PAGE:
I want to communicate with multiple Arduinos over RF. Price is important, and so is power use.

So I've ordered a couple of nRF24L01 modules which seemed up to the task. One thing I like is that they allow setting a channel (0-127). They also cost very little and use little current.

However as I will communicate with one master device (PC endpoint), I need to use a single channel for all those slaves (think in the dozens), which would mean I'd have to share bandwidth, which I'd rather not do.

My last resort is having a master transceiver for each individual slave.

Is there a better solution than that?


Required bandwidths, single connection:

Client -> Master: 80kbit (single packet: 360 bytes)(could be without CRC and ACK)

Master -> Client: 5kbit~, very little (single packet: 20 bytes)(needs CRC and ACK)

There is no communication needed among clients.

I would like to stay off Wifi/Bluetooth, as they consume more current, are pricier and the range is shorter.

But I would like to keep master-client ratio as high as possible (1:5 at least). A Pi is a possible alternative if throughput is an issue only for master.

  • \$\begingroup\$ OK, you just changed the central aspect (arduino used to be master, now is PC)! That's not really cool, considering I've answered this for Arduino, but let's deal with that. \$\endgroup\$ Aug 4, 2017 at 21:10
  • \$\begingroup\$ It'll probably end up being an Arduino hooked up to PC, but for sake of clarity I changed it. So I can hook up multiple Arduinos for supporting multiple channels, or perhaps use a Pi instead. \$\endgroup\$
    – LongLog
    Aug 5, 2017 at 9:00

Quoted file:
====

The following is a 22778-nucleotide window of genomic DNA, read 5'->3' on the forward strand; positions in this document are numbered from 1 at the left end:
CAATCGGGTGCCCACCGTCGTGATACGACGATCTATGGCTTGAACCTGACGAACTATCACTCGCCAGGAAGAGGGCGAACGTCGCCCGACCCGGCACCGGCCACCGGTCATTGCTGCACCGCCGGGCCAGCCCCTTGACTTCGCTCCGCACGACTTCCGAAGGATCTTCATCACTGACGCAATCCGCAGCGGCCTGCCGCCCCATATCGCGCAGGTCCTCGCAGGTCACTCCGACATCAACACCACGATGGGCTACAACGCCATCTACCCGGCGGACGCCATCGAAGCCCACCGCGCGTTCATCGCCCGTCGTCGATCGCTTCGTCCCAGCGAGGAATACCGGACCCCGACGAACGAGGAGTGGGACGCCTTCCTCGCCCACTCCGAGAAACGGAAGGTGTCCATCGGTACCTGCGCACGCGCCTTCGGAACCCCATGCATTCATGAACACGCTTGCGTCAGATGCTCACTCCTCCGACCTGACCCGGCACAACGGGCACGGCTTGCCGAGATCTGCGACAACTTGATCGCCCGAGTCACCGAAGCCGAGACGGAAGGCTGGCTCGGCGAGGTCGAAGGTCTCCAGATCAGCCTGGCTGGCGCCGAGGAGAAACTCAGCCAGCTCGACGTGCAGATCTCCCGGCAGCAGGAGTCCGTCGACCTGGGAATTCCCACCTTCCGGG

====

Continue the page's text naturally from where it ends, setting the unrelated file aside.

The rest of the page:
1 Answer 1


Well, no, if you have a fixed RF channel width (which is the case here), than if you share that bandwidth, you share the bandwidth. So, no way around that.

Since the IC can't send on multiple channels simultaneously, you'd need to increase the number of ICs to send on multiple channels.

Anyway, your consideration is off-point. You're controlling the nRF24 with an Arduino. You simply won't be able to do offer more than the 2Mb/s that the nRF24 can deal with! Let alone process received data, unless you're really doing impressive things with your Arduino – like throwing out everything that makes Arduino, and low-level DMA'ing data at high rates to the SPI peripheral.

Update: You changed the master node to a PC. Well, it doesn't change the fact that per channel, you only get one channel worth of bandwidth. So if you don't want to share bandwidth, see my first two paragraphs, and by more transceivers to attach to your PC. Or, of course, buy something that was meant to do high-rate networking, like WiFi.

  • 3
    \$\begingroup\$ The problem here is that the Arduino software is not optimized. Any interface using SPI for data transfers will be inherently slow. You are probably limited to about 500kbps at best without tinkering with the low level libraries. The burst data rate for the 24L01+ can be 2 Mbps, but overall your throughput will be much less. Look up any of the performance specs for Arduino Ethernet shields (SPI interface) and you'll see the problems you face. Adding multiple Host side transceivers won't help at all. The maximum SPI clock rate is 8 MHz (with a 16 MHz osc),see: SPISetClockDivider. \$\endgroup\$ Aug 4, 2017 at 18:02
  • \$\begingroup\$ I am now considering sharing some of the bandwidth. Having a couple of master nodes, but still less than the slaves. I'm hoping I'll get close to the 2Mbit per master. But thanks for the headsup, I might have to squeeze bits then. \$\endgroup\$
    – LongLog
    Aug 5, 2017 at 8:51
  • \$\begingroup\$ Also, with multiple hosts I meant different channels too. \$\endgroup\$
    – LongLog
    Aug 5, 2017 at 8:58

Your Answer

By clicking “Post Your Answer”, you agree to our terms of service and acknowledge you have read our privacy policy.

Not the answer you're looking for? Browse other questions tagged or ask your own question.